Goebbels was accordingly able to celebrate his information policy as being not only superior to the enemy's in its monolithic character, but also of a "seriousness and credibility" which "simply cannot be surpassed." The boast could be made with some justification: Seen in the long view, Goebbels preached, the best propaganda is that which does no more than serve the truth." [p. 254]
"Goebbels' real lies, his conscious lies, always pertained to mere detail ...," writes Heiber. "Goebbels' lies were more in the nature of those equivocations and evasions by which government spokesmen everywhere seek to 'protect' the 'national interest'." [pp. 134, 135]
It is also common to imagine that, however skilled, Goebbels was little more than a clever ranter who won support from his countrymen by appealing to base feelings of envy, revenge, conceit and arrogant pride. This view, which implicitly demeans Germans as a nation of emotional and mental cripples, is especially widespread in the United States. If he thinks about it at all, the typical American imagines that if he had been living in Third Reich Germany, he would not have "fallen" for Goebbels' "obvious" lies.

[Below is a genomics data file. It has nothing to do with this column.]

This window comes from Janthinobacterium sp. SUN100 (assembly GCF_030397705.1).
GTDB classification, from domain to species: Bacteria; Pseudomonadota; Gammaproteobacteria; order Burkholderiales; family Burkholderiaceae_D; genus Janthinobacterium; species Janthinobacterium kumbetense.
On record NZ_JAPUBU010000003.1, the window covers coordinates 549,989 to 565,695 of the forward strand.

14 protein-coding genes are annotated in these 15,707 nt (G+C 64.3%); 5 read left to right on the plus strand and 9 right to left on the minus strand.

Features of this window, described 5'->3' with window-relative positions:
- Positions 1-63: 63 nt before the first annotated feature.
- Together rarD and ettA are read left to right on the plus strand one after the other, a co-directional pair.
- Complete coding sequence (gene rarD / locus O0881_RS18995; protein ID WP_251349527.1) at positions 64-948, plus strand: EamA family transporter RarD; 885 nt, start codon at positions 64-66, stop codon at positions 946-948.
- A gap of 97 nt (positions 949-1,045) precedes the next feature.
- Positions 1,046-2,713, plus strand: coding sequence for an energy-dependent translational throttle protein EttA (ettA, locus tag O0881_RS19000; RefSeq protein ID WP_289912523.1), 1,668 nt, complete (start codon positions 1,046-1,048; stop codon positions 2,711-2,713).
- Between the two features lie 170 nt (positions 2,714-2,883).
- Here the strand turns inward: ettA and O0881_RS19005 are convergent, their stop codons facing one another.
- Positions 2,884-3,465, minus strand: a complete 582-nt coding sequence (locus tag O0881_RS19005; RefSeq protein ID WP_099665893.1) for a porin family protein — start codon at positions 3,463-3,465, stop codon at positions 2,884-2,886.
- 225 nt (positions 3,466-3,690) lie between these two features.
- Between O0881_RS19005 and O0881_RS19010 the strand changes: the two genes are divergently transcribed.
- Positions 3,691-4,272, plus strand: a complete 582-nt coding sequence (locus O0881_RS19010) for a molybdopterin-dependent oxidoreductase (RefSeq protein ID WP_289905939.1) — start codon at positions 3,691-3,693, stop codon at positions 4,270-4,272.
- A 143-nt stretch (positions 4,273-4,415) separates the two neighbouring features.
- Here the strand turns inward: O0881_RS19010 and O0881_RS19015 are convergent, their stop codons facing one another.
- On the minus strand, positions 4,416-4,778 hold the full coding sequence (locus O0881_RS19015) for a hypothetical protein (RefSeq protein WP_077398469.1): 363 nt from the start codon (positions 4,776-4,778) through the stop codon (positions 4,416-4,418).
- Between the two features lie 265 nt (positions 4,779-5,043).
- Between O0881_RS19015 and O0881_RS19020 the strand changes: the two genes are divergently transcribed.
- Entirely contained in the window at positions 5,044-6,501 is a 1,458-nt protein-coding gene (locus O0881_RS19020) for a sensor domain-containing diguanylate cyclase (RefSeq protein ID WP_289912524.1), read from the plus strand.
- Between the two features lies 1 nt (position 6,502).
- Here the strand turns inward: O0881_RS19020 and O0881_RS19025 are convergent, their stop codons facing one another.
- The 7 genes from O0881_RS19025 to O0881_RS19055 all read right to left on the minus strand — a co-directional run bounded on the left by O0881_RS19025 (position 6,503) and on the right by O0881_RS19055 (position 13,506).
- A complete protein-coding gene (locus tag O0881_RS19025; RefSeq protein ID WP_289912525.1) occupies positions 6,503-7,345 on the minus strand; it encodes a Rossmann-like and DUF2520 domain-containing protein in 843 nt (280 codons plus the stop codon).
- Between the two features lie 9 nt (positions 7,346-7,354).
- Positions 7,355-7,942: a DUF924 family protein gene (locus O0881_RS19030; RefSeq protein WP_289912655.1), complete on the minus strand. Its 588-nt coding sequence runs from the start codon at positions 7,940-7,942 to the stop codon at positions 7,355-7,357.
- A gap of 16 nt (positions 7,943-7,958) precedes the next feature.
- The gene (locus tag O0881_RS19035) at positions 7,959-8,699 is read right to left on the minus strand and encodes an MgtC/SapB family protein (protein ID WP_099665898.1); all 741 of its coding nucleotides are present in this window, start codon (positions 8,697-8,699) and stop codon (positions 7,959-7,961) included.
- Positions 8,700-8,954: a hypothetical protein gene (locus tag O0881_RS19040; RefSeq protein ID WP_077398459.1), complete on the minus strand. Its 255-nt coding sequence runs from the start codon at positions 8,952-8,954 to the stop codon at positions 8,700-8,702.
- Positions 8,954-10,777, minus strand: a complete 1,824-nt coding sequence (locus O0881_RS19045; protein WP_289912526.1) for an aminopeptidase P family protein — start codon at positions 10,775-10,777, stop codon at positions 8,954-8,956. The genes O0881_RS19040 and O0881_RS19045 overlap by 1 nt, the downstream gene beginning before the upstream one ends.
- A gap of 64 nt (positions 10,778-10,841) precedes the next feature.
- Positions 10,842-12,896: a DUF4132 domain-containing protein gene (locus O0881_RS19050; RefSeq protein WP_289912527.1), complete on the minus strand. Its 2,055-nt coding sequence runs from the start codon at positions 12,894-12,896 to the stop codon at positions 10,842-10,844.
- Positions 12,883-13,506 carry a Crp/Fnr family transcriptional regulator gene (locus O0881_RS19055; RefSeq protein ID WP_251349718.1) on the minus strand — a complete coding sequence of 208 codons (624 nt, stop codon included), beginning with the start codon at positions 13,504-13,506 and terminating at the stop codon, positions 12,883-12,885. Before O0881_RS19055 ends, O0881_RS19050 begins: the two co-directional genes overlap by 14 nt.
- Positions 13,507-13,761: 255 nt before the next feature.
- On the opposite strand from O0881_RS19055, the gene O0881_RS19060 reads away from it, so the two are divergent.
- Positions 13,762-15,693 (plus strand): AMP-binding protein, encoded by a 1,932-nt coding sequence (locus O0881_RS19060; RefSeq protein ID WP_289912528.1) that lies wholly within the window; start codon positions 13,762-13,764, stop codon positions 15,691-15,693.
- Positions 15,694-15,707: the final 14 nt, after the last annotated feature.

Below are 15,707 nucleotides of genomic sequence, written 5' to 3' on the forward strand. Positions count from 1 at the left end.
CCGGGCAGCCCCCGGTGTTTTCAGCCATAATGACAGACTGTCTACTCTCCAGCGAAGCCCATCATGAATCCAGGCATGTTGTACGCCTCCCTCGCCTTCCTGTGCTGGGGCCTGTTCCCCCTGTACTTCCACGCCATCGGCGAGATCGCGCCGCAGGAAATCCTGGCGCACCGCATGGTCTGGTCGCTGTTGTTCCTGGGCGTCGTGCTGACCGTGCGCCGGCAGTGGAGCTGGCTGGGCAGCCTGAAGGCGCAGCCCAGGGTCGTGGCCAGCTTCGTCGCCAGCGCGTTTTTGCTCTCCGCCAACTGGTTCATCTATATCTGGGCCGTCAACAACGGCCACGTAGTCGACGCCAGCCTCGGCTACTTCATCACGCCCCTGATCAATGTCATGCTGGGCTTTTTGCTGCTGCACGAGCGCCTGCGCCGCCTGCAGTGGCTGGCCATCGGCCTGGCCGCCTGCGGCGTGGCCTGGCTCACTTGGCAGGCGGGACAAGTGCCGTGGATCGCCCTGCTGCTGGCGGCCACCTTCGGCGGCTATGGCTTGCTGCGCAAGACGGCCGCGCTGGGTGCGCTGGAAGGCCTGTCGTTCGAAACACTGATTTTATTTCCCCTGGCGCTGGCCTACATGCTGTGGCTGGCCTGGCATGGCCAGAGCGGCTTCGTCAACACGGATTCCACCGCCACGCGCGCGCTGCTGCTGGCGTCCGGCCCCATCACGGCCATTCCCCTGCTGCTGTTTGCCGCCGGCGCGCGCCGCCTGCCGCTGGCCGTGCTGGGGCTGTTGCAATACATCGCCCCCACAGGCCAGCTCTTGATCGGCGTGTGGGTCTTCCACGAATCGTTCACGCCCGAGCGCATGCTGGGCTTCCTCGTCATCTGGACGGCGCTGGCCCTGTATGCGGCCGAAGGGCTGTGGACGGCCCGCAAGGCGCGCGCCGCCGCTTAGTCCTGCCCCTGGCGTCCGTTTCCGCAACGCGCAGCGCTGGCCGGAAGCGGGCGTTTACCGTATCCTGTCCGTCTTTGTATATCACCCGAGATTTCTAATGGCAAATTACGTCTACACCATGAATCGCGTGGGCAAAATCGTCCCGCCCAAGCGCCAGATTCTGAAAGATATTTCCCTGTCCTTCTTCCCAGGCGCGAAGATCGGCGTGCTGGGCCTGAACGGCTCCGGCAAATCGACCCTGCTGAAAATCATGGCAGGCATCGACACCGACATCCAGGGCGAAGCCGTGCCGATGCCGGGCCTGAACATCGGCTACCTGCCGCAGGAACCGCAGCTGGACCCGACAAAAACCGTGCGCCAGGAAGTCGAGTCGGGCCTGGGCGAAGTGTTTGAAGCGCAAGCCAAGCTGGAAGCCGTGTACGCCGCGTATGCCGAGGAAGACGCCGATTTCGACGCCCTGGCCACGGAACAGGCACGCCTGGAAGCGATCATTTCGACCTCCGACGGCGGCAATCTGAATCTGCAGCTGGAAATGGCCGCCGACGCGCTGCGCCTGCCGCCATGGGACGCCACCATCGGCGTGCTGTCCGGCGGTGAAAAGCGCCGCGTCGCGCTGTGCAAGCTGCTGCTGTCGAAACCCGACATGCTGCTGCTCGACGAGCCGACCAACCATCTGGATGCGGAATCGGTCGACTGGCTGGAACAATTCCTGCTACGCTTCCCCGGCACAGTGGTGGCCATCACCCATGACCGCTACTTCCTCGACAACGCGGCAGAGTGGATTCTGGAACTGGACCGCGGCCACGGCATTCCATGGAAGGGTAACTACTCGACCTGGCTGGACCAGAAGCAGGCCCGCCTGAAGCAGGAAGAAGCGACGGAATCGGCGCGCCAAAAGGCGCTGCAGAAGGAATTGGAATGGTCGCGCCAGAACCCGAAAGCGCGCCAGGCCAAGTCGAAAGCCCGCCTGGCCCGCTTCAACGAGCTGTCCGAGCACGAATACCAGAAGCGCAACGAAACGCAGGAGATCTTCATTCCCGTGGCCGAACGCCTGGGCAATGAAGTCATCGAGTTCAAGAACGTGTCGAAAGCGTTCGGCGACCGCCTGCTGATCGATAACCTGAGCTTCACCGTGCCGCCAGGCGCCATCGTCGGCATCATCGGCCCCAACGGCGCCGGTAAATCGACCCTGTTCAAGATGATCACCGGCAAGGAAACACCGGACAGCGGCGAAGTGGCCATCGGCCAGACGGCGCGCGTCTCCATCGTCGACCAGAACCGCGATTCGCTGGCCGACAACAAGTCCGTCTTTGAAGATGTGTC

Such a self-flattering view is based on ignorance. In his classic study, Propaganda (New York: Alfred A. Knopf, 1968; Vintage, 1973 [p. 54]), French scholar Jacques Ellul pointed out that Goebbels' postwar image is itself a propaganda distortion: